My new understanding was triggered by another question, this one put to me recently. I was waiting to cross Sunset at La Cienega when I was approached by a tourist about my age, a Brit, judging by his accent. He wondered if I could direct him to 77 Sunset Strip. He had already determined that there is no such address but he wanted to visit the spot used for the opening of the 1960s television show of that name.
“There’s nothing there,” I said. “There used to be an awning like the one in the show, but it’s been gone for I don’t know how long. And it didn’t say 77 Sunset Strip. They just brought that in when they shot there.”
He didn’t seem surprised or disappointed and still wanted to know where the awning had been.
I pointed down the block and off he went. Later, my curiosity aroused, I took a look for myself and found that there is something of 77 Sunset Strip after all, which I had never noticed. The awning is gone, along with Dean Martin’s night club, Dino’s, which was always included in the show’s opening. The faux timbers and plaster suggesting a lodge ambience have been replaced with a featureless facade of glass and cement. But under my feet I found, in slightly raised stone lettering, a grimy memorial which identifies this as 77 Sunset Strip. That’s when a new realization about the city in the movies began to dawn. At least this marker is at a place where something happened. My mind turned to other markers, miles of them, which mark nothing.
The Hollywood Walk of Fame runs along Hollywood Boulevard with a swing down Vine to Sunset. It consists of over 2,400 stone and brass plaques (more are added from time to time), laid down as part of the sidewalk. Each of these plaques bears the name of the person honored framed in a star, along with a symbol designating their area of achievement – movies, TV, radio, recording, live appearances. It’s not just performers who are honored. Directors, producers and other behind the camera personnel are included. Many of the honorees, achievers in more than one field, have more than one plaque, in different locations. Bob Hope, for example has four.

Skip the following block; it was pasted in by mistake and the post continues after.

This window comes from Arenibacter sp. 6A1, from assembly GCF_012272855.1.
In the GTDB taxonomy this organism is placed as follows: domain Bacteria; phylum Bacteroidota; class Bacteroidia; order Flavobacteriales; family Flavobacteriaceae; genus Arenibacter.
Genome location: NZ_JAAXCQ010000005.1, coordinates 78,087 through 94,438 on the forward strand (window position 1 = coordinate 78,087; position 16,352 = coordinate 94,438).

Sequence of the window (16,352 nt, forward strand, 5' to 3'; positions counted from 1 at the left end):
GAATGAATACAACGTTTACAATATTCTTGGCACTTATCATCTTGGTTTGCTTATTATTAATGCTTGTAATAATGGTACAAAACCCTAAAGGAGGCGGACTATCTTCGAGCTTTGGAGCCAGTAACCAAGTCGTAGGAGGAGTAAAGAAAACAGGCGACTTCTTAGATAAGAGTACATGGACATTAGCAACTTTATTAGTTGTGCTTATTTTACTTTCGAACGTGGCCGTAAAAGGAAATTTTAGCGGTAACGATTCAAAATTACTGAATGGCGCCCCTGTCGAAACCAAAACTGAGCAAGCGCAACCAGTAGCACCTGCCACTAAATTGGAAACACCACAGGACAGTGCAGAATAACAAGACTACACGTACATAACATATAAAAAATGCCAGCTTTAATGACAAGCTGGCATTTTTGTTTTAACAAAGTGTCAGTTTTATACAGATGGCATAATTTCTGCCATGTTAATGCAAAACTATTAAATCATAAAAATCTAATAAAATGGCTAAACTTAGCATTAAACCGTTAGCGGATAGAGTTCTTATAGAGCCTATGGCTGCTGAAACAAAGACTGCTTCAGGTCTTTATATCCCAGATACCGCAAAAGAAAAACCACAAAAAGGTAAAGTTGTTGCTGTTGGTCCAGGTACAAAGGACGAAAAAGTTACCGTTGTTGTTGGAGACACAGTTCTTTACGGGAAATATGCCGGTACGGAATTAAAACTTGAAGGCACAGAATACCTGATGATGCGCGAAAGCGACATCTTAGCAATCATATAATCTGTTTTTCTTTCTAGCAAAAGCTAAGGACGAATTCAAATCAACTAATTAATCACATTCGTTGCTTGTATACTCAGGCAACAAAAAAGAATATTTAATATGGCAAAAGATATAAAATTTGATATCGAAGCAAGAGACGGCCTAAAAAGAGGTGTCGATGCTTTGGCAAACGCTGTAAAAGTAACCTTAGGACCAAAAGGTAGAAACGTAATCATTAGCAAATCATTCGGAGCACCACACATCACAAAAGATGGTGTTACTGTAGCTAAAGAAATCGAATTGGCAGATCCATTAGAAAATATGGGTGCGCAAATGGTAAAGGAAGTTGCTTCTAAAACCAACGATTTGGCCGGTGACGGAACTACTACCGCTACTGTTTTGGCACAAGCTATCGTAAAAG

To me, the really interesting thing about these markers is precisely the fact that they mark nothing. No scenes featuring the stars were shot on their stars, no one – so far as is known – is buried under any of them. And yet, they draw about ten million tourists a year. Many of the plaques commemorate names which have fallen into obscurity, but others are still profoundly meaningful to those who visit them. Eavesdrop on the tourists taking photographs of Olivia Newton-John’s star and you’ll probably hear Australian accents. Older black people cluster around Nat King Cole. A German tourist in a cowboy hat kneels while his wife takes of a picture him at the star of Hoot Gibson.
Great works of man and nature -- the Sistine Chapel , the Grand Canyon come to mind -- have inherent value. Other sites are important because of what happened at them – Gettysburg or Independence Hall. I think I understand why we take pictures of ourselves at such sites, even ones as comparatively trivial as the Hollywood sign. It’s a way to assert ourselves, to show others that we’ve been to the exotic locale. It’s also a way to hold on to an experience, literally a memento. But why would anyone be drawn to a marker that is undistinguished in appearance and arbitrary in its location?
The answer, of course, is because the Walk of Fame stars represent the idea of Hollywood. The plaques are a connection to a concept and so is all of Los Angeles.
Movie makers have been using L.A. and environs for nearly a century. Beyond the specific sites, there is the general background... the beaches, both crowded and solitary, the miles of surface streets, the spectacular geometry of the freeways, the public buildings and the homes, some striking; most, nondescript but even so used as background.
Most of the time, for most of us who live in Los Angeles, it’s just the place where we live. It is the outsider, the tourist, open to what his or her trip has to offer, who is likely to get an odd, hard to define thrill from the place. The years of fleeting illusions experienced in theaters and in front of TVs are affirmed and enhanced by the physical reality of the city. It’s a wonderful trick of the mind. The glamour, the comedy, the struggles between good and evil, the romance, the sexiness must have happened because they happened here, and that association in turn endows Los Angeles with a unique emotional significance.
So, Larry, my old roommate, thanks for asking what it’s like living in a city in the movies. I’m sorry it’s taken me so long to get back to you. The answer is that living in Los Angeles is like living anywhere else... until you are able to see it as outsiders do.